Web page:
What is class struggle according to Karl Marx

According to Karl Marx, class struggle is the tension in society that exists due to societal antagonisms based on class interests. A class is a group of people who share common economic interests, and participate in collective action designed to advance those interests. Marx states that a class is a group with inherent propensities and interests which differ from those of other groups within society. It is these inherent propensities and interests that are the foundation of a fundamental antagonism between such groups.

Class struggle is the political pressure and economic hostility that is present in society due to the socio-economic antagonism among the societal classes. It is the battle between the two main classes of people, the bourgeoisie and the proletariat. The bourgeoisie have control of capital and the means of production. The proletariat provides the labor that creates the actual value intrinsic to the production process. Marx postulates that throughout history there has been struggle between these two classes. Labor, or the proletariat, sees their best interest in the maximization of their earnings and benefits. Capitalists, or the bourgeoisie, on the other hand, believe their best interest is to maximize gain or profit, while reducing labor costs and overhead. This leads to a contradiction in the capitalist system and a clash of interest between capital and labor, even if individual members of either class do not understand the conflict taking place between them.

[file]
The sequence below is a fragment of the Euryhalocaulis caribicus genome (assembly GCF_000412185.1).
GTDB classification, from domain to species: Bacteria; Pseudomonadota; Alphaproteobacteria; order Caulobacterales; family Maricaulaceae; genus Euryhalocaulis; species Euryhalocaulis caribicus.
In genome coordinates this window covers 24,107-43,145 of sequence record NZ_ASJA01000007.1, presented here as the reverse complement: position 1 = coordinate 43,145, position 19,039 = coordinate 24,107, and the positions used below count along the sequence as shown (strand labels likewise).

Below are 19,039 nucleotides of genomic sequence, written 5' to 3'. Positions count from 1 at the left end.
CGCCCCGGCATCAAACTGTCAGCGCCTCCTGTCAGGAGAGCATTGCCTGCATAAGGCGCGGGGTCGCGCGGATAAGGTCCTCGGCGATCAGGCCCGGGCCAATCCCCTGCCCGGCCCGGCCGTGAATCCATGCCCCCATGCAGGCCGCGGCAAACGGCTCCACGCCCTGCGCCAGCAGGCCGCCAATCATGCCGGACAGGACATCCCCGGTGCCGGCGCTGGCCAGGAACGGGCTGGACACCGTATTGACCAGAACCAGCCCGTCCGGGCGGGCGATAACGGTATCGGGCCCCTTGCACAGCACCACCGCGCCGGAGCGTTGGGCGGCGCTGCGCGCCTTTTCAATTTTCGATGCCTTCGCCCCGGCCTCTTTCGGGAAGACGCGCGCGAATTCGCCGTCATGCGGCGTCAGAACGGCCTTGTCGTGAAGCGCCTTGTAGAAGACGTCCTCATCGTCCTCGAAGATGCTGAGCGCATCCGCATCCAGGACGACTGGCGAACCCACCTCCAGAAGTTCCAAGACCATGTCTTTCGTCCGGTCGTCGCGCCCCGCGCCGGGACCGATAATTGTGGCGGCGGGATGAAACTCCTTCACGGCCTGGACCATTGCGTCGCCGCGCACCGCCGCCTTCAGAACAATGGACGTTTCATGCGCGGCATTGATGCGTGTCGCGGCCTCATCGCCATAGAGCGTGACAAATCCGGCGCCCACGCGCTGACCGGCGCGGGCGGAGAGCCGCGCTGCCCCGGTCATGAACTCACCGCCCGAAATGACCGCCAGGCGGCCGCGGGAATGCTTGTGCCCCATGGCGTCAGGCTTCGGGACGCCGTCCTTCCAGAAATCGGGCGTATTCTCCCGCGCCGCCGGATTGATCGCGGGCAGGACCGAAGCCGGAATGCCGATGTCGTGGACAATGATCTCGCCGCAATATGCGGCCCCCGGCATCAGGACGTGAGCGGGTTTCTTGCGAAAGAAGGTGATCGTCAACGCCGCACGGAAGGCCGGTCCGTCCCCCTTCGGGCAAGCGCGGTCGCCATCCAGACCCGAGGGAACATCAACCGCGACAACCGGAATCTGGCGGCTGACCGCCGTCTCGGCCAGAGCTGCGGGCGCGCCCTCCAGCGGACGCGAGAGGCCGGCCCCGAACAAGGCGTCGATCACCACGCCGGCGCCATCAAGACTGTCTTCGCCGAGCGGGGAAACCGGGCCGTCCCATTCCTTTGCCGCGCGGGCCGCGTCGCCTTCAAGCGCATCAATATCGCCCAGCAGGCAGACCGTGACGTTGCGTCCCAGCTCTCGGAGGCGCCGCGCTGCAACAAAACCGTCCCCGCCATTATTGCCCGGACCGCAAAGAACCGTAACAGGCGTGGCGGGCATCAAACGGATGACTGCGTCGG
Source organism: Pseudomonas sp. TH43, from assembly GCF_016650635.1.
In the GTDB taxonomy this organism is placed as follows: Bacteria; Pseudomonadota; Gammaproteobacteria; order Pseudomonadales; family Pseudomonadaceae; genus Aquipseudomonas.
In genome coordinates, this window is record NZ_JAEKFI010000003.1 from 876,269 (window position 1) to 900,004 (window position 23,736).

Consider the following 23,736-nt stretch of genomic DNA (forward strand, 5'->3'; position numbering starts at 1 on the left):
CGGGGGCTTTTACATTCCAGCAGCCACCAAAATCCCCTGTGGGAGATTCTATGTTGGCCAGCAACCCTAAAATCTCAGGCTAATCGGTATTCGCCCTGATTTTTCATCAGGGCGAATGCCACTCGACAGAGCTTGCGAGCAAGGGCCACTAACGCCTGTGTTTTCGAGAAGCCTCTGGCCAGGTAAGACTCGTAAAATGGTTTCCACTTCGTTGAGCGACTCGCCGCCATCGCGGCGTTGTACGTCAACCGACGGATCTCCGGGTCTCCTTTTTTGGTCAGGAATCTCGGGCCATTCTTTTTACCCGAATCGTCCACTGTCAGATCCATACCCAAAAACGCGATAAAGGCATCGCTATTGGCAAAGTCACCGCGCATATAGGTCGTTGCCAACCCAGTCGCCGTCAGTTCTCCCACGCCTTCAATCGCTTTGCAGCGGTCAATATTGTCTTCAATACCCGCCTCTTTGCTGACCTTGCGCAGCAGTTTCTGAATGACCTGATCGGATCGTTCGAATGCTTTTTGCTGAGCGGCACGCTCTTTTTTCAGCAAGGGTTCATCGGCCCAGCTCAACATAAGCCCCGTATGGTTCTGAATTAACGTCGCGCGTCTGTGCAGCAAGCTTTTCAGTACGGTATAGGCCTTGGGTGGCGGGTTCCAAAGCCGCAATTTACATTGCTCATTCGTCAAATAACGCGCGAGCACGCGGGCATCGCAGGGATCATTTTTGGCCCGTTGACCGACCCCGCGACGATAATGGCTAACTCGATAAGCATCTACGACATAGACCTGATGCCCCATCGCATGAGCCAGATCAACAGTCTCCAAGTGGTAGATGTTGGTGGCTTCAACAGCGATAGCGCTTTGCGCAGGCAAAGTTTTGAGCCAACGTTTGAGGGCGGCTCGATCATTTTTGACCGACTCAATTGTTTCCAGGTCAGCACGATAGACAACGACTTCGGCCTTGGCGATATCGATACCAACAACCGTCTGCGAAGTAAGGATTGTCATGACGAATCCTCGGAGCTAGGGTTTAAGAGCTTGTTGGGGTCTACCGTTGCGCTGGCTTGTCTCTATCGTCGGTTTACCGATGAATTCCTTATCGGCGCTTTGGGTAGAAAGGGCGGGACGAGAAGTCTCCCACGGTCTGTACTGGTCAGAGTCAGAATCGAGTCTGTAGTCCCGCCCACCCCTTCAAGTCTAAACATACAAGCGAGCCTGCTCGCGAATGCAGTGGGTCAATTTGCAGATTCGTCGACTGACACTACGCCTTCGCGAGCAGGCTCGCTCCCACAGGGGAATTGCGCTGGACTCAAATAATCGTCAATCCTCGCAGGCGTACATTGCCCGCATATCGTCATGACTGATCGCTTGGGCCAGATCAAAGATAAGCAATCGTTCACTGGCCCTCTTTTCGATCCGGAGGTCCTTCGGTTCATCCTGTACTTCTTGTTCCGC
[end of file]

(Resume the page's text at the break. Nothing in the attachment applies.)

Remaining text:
Marxist theory is often discussed in extremely abstract and broad fashion, rather than analyzing it through the lens of historical and dialectical materialism.